In a bash script I need various values from /proc/ files. Until now I have dozens of lines grepping the files directly like that:

grep -oP '^MemFree: *\K[0-9]+' /proc/meminfo

In an effort to make that more efficient I saved the file content in a variable and grepped that:

echo "$a" | grep -oP '^MemFree: *\K[0-9]+'

Instead of opening the file multiple times this should just open it once and grep the variable content, which I assumed would be faster – but in fact it is slower:

bash 4.4.19 $ time for i in {1..1000};do grep ^MemFree /proc/meminfo;done >/dev/null
real    0m0.803s
user    0m0.619s
sys     0m0.232s
bash 4.4.19 $ a=$(</proc/meminfo)
bash 4.4.19 $ time for i in {1..1000};do echo "$a"|grep ^MemFree; done >/dev/null
real    0m1.182s
user    0m1.425s
sys     0m0.506s

The same is true for dash and zsh. I suspected the special state of /proc/ files as a reason, but when I copy the content of /proc/meminfo to a regular file and use that the results are the same:

bash 4.4.19 $ cat </proc/meminfo >meminfo
bash 4.4.19 $ time for i in $(seq 1 1000);do grep ^MemFree meminfo; done >/dev/null
real    0m0.790s
user    0m0.608s
sys     0m0.227s

Using a here string to save the pipe makes it slightly faster, but still not as fast as with the files:

bash 4.4.19 $ time for i in $(seq 1 1000);do <<<"$a" grep ^MemFree; done >/dev/null
real    0m0.977s
user    0m0.758s
sys     0m0.268s

Why is opening a file faster than reading the same content from a variable?

  • @l0b0 This assumption is not faulty, the question shows how I came up with it and the answers explain why this is the case. Your edit now makes the answers not answering the title question any more: They don’t say whether that’s the case. – dessert Feb 21 '19 at 11:59
  • OK, clarified. Because the heading was wrong in the vast majority of cases, just not for certain memory mapped special files. – l0b0 Feb 21 '19 at 18:25
  • @l0b0 No, that’s what I’m asking here: “I suspected the special state of /proc/ files as a reason, but when I copy the content of /proc/meminfo to a regular file and use that the results are the same:” It is not special to /proc/ files, reading regular files is faster as well! – dessert Feb 21 '19 at 19:34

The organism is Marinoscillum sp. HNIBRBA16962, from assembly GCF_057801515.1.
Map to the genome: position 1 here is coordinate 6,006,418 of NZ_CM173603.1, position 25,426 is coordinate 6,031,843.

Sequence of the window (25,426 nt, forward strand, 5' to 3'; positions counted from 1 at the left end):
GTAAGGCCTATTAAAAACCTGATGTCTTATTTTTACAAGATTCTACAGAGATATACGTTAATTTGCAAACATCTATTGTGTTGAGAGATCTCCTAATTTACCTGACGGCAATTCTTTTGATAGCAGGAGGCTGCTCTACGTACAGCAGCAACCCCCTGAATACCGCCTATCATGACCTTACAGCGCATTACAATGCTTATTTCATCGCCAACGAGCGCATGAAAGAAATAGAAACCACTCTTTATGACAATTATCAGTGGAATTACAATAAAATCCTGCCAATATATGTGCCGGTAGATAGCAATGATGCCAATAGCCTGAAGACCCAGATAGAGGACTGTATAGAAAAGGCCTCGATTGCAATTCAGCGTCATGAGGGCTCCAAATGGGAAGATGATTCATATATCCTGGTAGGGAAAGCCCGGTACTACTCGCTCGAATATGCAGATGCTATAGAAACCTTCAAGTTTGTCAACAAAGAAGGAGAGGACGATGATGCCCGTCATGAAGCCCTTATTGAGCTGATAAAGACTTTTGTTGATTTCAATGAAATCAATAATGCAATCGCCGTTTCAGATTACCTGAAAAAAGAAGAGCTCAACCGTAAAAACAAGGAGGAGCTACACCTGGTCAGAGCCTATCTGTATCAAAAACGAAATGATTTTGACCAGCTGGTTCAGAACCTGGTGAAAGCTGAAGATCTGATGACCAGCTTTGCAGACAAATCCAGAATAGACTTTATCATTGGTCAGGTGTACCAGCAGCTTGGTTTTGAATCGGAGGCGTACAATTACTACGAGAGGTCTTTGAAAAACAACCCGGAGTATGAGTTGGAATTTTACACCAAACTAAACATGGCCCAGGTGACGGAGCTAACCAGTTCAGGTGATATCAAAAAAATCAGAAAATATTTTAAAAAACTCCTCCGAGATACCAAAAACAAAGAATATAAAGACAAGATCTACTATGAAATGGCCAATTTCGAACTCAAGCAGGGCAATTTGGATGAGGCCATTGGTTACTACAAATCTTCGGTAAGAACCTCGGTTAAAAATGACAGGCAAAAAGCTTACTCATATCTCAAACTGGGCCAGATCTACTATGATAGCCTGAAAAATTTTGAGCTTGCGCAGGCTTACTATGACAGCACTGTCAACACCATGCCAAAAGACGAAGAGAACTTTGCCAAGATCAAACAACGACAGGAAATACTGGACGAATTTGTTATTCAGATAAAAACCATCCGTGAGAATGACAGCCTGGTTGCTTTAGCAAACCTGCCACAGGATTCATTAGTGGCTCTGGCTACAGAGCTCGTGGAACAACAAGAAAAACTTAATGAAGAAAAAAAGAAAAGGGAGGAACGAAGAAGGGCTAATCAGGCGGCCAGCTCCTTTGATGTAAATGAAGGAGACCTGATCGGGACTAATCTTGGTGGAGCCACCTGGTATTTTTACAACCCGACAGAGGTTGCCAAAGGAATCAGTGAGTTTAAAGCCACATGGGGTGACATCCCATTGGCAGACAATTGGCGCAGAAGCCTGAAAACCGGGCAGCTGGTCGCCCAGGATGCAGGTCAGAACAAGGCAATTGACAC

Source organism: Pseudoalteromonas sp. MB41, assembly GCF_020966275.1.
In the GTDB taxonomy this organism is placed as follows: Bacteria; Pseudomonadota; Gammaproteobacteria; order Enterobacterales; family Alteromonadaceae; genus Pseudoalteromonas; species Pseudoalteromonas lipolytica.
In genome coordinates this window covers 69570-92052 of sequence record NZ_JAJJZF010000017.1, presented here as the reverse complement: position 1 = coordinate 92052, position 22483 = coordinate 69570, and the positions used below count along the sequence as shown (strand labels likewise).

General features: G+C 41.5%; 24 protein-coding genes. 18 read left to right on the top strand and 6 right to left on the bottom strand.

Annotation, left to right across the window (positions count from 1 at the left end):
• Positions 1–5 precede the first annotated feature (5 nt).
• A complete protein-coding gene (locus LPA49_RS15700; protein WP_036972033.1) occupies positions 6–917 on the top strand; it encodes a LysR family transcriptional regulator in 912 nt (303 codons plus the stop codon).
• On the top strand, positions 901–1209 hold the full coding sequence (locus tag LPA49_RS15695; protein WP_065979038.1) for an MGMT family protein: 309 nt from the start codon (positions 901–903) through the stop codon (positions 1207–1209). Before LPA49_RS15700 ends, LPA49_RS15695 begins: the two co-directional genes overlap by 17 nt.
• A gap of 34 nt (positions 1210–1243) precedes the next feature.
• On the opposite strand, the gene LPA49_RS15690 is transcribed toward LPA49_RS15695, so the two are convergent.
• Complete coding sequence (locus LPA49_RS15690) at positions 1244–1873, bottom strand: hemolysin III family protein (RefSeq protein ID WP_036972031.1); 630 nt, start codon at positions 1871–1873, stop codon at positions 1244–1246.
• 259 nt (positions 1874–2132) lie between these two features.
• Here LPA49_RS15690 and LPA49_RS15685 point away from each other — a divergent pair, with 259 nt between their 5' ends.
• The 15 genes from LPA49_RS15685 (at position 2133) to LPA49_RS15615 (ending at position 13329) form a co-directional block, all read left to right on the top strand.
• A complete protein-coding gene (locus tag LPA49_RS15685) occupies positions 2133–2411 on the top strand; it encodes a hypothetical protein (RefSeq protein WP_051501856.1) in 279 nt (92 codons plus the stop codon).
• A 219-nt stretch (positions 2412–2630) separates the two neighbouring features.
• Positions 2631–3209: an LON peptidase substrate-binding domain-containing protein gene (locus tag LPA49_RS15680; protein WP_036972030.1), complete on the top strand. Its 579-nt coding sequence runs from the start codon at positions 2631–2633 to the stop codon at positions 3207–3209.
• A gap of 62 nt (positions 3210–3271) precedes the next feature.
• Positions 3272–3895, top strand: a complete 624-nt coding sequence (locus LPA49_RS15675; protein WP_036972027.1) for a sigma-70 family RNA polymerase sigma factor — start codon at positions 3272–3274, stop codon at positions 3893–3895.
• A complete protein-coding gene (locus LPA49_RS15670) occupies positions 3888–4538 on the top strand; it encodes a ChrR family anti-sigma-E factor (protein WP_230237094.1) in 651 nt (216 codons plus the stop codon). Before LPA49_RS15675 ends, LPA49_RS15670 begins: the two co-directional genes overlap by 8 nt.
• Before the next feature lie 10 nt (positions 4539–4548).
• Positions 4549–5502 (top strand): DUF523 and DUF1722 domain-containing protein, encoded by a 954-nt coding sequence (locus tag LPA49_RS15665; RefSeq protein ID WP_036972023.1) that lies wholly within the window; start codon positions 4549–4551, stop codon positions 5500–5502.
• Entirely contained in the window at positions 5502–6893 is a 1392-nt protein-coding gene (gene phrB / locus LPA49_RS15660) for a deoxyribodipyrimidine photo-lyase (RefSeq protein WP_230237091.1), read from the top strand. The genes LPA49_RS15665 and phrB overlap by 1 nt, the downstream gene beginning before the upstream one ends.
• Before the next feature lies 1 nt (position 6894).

Here, it's not about opening a file versus reading a variable's content but more about forking an extra process or not.

grep -oP '^MemFree: *\K[0-9]+' /proc/meminfo forks a process that executes grep that opens /proc/meminfo (a virtual file, in memory, no disk I/O involved) reads it and matches the regexp.

The most expensive part in that is forking the process and loading the grep utility and its library dependencies, doing the dynamic linking, open the locale database, dozens of files that are on disk (but likely cached in memory).

The part about reading /proc/meminfo is insignificant in comparison, the kernel needs little time to generate the information in there and grep needs little time to read it.

If you run strace -c on that, you'll see the one open() and one read() systems calls used to read /proc/meminfo is peanuts compared to everything else grep does to start (strace -c doesn't count the forking).



In most shells that support that $(<...) ksh operator, the shell just opens the file and read its content (and strips the trailing newline characters). bash is different and much less efficient in that it forks a process to do that reading and passes the data to the parent via a pipe. But here, it's done once so it doesn't matter.


printf '%s\n' "$a" | grep '^MemFree'

The shell needs to spawn two processes, which are running concurrently but interact between each other via a pipe. That pipe creation, tearing down, and writing and reading from it has some little cost. The much greater cost is the spawning of an extra process. The scheduling of the processes has some impact as well.

You may find that using the zsh <<< operator makes it slightly quicker:

grep '^MemFree' <<< "$a"

In zsh and bash, that's done by writing the content of $a in a temporary file, that is less expensive than spawning an extra process, but will probably not give you any gain compared to getting the data straight off /proc/meminfo. That's still less efficient than your approach that copies /proc/meminfo on disk, as the writing of the temp file is done at each iteration.